You were the halftime snack-provider, the backyard backflip-spotter, the mom-spectacle who balanced rambunctious twins and PTA and a small business and the hundreds of people you invested richly & consistently in. You (still!) wrote lunchbox notes in pretty cursive, and let me wear only blue and orange athletic clothes because it was comfy and I just didn’t care. Paid for two rounds of braces and fancy white coronation dresses and all my one-size-up shoes we prayed I’d grow into. You taught me to time-manage, to say “yes” to soccer and cheerleading and student council and volleyball and fiesta committees and youth group—and back then you were schedule-keeper and schedule keep-upper, and chauffeur while I scribbled homework or fell asleep front seat. You taught me to know people, that platforms are God-given. That all His creatures deserve a friend who sees them as such. That school mattered, that my drive might take me far. That I had to stop faking healthy and perfectly all right, that I was just 75 pounds, pale, at only a third of blood volume—that didn’t have to pretend strong. You stayed beside me in a hospital room, and hid the cookie bouquets and Dr. Peppers and cupcakes I wasn’t allowed to eat. You held my jittery hand, you knew I was scared even when I was too stubborn to ever say so. You played with my hair like I like, and promised me we’d make it through this—that I’d come out of it a fighter, you just knew it. You never ever ever left my side or fell asleep before me, or cried in fear in front of me. You kept telling me I was brave. You still do. You taught me “yes ma’am” and “yes, Lord”. You taught me about Jesus, and made what church delivered dull just sparkle. And I really wanted it! I learned what He did for me, and I couldn’t dare keep it secret. So I made Him mine, and proclaimed doing so to the whole church body. And He washed me new and named me Daughter and I started to see the world and the Word way different.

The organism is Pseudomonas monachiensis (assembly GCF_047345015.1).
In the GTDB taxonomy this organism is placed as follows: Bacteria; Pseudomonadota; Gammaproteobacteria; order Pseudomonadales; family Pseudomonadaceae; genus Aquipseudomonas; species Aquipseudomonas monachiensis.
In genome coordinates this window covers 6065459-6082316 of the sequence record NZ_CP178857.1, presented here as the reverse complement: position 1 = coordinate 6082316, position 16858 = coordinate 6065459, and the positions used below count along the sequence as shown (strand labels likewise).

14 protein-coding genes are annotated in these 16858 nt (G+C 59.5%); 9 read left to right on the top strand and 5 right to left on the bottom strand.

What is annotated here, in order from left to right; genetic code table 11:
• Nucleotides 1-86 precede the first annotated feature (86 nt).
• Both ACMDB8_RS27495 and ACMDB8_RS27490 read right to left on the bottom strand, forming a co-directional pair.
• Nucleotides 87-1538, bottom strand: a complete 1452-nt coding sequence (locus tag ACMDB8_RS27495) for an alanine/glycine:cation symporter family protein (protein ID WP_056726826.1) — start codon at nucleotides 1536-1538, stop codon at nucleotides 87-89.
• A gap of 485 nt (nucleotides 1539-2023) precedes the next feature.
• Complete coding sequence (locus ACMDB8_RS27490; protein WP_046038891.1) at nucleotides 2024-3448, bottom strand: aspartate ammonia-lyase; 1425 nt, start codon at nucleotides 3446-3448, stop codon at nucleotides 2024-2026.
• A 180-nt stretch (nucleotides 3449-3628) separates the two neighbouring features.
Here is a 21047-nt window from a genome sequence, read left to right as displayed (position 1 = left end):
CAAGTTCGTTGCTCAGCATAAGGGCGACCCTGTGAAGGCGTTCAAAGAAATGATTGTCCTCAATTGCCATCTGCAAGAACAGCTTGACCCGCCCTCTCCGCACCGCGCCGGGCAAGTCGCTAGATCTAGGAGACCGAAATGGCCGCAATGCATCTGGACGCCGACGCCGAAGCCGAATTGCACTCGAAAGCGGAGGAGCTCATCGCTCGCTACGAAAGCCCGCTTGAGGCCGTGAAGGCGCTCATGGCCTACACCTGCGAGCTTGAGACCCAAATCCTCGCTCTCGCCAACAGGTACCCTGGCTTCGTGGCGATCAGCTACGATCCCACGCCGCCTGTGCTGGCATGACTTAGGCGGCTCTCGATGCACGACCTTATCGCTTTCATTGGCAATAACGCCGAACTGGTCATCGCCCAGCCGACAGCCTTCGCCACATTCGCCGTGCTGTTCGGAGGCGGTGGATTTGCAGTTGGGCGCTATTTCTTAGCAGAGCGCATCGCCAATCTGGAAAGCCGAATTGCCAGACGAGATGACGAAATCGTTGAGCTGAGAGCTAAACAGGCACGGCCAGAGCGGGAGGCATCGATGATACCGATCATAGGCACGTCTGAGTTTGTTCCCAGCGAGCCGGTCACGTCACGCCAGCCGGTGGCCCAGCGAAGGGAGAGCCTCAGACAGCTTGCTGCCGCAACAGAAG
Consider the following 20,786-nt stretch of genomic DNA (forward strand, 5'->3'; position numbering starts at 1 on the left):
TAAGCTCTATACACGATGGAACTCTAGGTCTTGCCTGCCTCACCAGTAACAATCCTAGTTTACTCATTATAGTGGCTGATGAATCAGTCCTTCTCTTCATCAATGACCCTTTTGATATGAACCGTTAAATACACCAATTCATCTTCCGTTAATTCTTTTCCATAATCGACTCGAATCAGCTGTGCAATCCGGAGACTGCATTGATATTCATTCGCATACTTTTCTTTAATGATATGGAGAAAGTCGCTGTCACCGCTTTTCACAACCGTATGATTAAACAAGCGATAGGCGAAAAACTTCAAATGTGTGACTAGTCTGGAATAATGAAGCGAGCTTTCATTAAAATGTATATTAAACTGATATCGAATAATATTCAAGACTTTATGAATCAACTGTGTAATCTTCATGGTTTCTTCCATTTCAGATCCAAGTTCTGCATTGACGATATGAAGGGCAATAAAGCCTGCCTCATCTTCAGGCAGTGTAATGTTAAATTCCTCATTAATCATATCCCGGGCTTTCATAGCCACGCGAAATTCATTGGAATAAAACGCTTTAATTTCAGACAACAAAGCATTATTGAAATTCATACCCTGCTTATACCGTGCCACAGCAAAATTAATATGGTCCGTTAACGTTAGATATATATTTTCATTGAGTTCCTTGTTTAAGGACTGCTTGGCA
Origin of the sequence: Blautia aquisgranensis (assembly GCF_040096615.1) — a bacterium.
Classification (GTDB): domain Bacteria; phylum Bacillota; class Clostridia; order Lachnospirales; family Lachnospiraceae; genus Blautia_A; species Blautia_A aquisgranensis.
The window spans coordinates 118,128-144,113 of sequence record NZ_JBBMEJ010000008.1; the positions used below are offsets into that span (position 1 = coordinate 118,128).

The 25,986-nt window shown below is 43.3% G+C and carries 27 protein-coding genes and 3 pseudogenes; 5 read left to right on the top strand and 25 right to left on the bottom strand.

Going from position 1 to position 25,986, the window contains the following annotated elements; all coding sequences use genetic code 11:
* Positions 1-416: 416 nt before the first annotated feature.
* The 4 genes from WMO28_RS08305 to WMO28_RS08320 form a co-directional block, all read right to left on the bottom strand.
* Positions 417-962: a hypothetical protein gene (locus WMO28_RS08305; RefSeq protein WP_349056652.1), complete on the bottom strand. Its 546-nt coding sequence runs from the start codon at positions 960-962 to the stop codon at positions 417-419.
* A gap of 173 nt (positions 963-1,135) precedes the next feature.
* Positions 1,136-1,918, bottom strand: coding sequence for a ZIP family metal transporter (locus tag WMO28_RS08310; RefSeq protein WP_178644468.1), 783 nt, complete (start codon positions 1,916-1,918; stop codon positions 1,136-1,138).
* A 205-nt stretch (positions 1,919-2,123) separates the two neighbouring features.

5 years ago | I was 17